To save time in doing this, it’s easy to join groups on LinkedIn so you’re kept up to date with information and what’s happening. But as I said, simple things like keeping your profile up to date is one of the easiest ways that you can manage that, looking at news articles as well as following big companies like Hays. We post lots of content all the time, so you can share any of the content that we post.

Your personal brand is who you are, so you want to make sure that you’re always putting your best foot forward when it comes to your personal brand. For example, I do a fair few talks on online branding and social media and it’s a big part of networking and building my online brand and who I am, and I’ve been asked for some great opportunities to speak at different events and women in sport and getting us women out there. Once I did that I got three job opportunities after that. And again, I’m not currently looking, I’m emphasising that in case my boss is listening but the opportunities you never know when they are going to be knocking on your door and they could be for anything.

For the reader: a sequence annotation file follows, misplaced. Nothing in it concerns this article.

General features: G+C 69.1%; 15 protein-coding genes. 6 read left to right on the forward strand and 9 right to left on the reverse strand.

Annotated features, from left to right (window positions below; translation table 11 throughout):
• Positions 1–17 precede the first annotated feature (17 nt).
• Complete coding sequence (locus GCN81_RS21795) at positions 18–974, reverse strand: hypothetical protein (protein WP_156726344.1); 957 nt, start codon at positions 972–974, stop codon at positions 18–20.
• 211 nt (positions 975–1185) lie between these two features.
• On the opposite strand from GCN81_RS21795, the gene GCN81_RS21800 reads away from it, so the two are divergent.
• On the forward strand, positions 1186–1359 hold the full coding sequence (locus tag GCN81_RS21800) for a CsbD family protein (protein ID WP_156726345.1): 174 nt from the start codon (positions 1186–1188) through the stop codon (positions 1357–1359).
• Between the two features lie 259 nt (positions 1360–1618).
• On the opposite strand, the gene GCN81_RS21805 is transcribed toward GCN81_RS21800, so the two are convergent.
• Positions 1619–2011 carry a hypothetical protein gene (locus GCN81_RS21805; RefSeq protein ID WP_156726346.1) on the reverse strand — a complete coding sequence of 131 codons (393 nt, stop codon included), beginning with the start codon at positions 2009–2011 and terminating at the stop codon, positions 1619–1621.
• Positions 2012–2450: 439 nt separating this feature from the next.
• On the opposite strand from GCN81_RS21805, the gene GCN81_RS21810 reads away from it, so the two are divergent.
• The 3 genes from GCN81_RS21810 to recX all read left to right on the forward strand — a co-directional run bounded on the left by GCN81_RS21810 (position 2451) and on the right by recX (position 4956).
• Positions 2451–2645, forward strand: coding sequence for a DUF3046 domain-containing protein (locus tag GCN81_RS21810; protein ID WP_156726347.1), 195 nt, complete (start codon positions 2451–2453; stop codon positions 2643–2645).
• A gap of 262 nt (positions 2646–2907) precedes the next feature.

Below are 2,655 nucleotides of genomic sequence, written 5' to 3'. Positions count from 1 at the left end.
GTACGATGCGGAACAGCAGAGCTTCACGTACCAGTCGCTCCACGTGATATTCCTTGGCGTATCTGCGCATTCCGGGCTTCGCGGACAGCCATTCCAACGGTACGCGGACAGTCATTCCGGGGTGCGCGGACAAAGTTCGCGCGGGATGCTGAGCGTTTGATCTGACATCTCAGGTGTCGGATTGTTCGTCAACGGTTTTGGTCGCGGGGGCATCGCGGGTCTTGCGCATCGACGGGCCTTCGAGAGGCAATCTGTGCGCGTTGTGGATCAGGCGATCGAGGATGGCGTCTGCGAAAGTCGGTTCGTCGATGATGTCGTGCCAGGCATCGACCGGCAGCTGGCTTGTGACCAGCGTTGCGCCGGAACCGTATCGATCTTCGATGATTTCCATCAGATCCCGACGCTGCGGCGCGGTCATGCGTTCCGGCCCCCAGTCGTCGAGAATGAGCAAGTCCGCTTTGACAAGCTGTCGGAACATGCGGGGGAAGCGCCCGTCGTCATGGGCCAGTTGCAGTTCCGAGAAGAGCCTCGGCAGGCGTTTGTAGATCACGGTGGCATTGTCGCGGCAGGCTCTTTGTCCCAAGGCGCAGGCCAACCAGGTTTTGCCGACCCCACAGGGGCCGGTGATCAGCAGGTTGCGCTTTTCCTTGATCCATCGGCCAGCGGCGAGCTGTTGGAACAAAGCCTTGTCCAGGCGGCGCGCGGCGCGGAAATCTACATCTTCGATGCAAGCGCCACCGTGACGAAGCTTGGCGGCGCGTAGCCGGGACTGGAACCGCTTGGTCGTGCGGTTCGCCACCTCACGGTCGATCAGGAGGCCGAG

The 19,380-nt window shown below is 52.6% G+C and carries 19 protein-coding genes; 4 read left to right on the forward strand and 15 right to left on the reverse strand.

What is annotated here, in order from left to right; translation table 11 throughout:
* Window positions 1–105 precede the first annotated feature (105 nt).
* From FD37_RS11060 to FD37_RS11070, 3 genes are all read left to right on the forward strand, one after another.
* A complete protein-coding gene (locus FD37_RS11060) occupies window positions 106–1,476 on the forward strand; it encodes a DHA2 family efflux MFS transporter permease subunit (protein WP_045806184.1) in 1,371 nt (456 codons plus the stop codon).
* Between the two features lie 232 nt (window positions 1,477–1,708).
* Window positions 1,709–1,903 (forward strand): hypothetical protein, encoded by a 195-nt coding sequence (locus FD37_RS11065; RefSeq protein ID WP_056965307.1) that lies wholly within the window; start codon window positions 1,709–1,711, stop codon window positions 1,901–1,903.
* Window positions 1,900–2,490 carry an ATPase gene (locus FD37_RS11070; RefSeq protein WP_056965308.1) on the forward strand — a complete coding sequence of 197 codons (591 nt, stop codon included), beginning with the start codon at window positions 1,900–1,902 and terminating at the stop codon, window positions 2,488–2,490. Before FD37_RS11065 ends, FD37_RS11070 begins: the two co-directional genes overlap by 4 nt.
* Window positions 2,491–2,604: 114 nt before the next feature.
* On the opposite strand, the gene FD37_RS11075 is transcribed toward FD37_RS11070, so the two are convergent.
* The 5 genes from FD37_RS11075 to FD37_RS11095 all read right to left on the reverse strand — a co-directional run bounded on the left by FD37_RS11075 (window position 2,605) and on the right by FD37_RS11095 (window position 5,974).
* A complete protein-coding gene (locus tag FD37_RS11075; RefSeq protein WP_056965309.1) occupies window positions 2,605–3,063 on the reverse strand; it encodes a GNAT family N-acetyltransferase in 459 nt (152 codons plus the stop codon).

10) Now we’ve been over what job seekers should do on social media, but we haven’t been over what they shouldn’t do. So, in your experience, what would you say are the three most common social media mistakes that you’d recommend our listeners avoid?

The first one is quite simple, your picture. We’re all people, we judge quite quickly, so you want to make sure that your picture is professional, no selfies or anything in the mirror.

The next thing is one of the worst thing is to do is do nothing. You must make sure that your social media brand is on point – a really easy way to do that is to Google yourself and then click on images and make sure they’re all professional images, which leads on to my final point of lock your personal profiles down.

So, make sure that your personal and your professional profiles are kept separately and again, you want to make sure that you have your work and personal life separate.

11) Now as we’ve discussed, social media has become an important job searching tool. Do you think this will continue as I imagine it will and if so, what changes do you foresee that job seekers need to be aware of when searching for a new job in the future?